China’s overseas M&A isn’t quite dead.

But you can forget the acquisition of strategic assets in the West: That $45.5 billion record purchase by China National Chemical Corp. of Swiss agribusiness firm Syngenta AG in 2017 is a thing of the past. With Beijing still worried about capital outflows, and protectionism deepening globally, the value of China’s deals abroad fell to $78 billion last year from a peak of $222 billion in 2016. 

So, what is getting through? Infrastructure investment in emerging markets, for one, where the need for China’s money outweighs the desire to repel its influence. From Malaysia to Brazil, projects billed under President Xi Jinping’s Belt and Road campaign are forging ahead despite popular backlash. On the other side of the spectrum, deals that barely register on the geopolitical barometer are also squeaking by. These can include foreign fashion brands and commercial real-estate firms. Yet even these benign sectors could face roadblocks soon enough: National security is a slippery slope.

For now, Brazil remains a bright spot for Chinese dealmaking, particularly among state-owned firms. China Three Gorges Corp. is looking to acquire the Brazilian assets of EDP-Energias de Portugal SA, having aborted a 9.1 billion euro ($10.2 billion) deal to buy the entire company in April. In May, China General Nuclear Power Corp. forked out $739.2 million for Italian multinational Enel SpA’s wind farms and solar plants in the Latin American country. But while Chinese companies have spent a cumulative $56.6 billion in acquisitions in Brazil, relations between the two countries have been prickly in recent months as suspicions mount over Belt and Road. In April, President Jair Bolsonaro said, “The Chinese can buy in Brazil, but they can’t buy Brazil,” during a breakfast with journalists.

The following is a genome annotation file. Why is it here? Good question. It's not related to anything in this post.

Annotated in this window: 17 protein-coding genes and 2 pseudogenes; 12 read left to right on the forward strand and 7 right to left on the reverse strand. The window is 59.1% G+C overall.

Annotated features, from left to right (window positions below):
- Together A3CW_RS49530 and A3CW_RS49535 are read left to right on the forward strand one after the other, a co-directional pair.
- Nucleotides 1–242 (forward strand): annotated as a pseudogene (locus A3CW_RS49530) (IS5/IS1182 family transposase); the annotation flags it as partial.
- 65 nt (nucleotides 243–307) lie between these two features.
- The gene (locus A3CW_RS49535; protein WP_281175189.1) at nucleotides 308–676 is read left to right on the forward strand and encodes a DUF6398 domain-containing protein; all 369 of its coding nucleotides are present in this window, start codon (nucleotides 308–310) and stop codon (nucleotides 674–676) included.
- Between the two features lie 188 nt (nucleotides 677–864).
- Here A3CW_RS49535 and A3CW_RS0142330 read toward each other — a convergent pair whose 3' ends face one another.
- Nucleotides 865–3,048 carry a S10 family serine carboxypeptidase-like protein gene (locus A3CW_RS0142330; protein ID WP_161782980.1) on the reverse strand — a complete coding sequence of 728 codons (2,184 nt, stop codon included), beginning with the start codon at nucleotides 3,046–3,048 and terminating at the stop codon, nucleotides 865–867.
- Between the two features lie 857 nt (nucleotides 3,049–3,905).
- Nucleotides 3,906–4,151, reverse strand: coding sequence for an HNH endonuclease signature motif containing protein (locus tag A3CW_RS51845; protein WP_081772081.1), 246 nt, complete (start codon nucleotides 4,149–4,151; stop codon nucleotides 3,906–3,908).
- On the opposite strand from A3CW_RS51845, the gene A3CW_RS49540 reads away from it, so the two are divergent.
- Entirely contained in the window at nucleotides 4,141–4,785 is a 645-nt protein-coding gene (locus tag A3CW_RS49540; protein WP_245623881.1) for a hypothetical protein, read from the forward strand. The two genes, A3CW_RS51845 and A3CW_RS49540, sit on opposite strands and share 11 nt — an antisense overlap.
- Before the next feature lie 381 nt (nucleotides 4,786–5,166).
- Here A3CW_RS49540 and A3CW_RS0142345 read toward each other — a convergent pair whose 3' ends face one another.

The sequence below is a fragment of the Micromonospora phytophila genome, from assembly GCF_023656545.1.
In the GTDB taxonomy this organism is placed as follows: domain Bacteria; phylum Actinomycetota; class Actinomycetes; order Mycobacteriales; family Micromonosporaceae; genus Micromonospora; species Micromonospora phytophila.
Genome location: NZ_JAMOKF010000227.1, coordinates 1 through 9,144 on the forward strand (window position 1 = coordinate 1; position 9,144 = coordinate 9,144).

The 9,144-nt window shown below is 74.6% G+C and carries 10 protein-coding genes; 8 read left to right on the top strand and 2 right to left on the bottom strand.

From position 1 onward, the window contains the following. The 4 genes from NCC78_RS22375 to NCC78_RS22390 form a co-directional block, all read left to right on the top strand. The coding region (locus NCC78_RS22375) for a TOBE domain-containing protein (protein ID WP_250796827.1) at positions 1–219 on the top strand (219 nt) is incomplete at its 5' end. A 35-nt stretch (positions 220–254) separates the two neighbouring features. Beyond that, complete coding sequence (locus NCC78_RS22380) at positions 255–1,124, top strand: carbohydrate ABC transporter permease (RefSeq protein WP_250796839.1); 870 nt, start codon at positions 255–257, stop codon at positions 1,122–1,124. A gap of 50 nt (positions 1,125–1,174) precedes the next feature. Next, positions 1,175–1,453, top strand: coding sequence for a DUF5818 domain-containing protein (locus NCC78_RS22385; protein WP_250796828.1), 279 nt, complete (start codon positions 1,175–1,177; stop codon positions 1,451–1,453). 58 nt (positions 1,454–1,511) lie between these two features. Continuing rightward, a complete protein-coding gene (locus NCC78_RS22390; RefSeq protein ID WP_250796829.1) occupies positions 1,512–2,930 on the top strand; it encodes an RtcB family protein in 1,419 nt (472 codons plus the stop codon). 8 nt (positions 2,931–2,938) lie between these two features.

Foreign luxury brands have proven less contentious, particularly the European lines that mainland shoppers covet. Apparel company Shandong Ruyi Group, for instance, wants to become the LVMH of China: In January, it bought The Lycra Co., maker of the elastic material used in yoga pants, and eventually plans to take the company public. Ruyi has been on a buying spree of marquee fashion brands including U.K. trench coat maker Aquascutum and France’s SMCP SA, whose labels include Sandro and Maje. Last year, Shanghai-based Fosun International Ltd. snapped up Lanvin, France’s oldest surviving fashion house, and is in talks to buy Thomas Cook Group Plc’s tour-operator business. Meanwhile investment firm Hillhouse Capital Management Ltd. is buying Scottish whisky maker Loch Lomond Distillers Ltd. Asian investment firms often buy overseas brands with the aim of eventually bringing them into China. 

Commercial real estate has also been a relatively safe target: In recent years, some of China’s largest acquisitions in developed markets have been companies that run warehouses. China Investment Corp. bought European logistics property business Logicor from Blackstone Group LP, while China Vanke Co. led a group including Hillhouse in buying Global Logistic Properties Ltd. from Singapore’s sovereign wealth fund.


Yet in this charged political climate, today’s safe targets could be on tomorrow’s blacklist. In France, even yogurt became a political lightning rod when the government blocked PepsiCo Inc. from buying Danone SA in 2005. Who’s to say we can draw the line at yoga pants? 

To contact the author of this story: Nisha Gopalan at ngopalan3@bloomberg.net

To contact the editor responsible for this story: Rachel Rosenthal at rrosenthal21@bloomberg.net

This column does not necessarily reflect the opinion of the editorial board or Bloomberg LP and its owners.

Nisha Gopalan is a Bloomberg Opinion columnist covering deals and banking. She previously worked for the Wall Street Journal and Dow Jones as an editor and a reporter.


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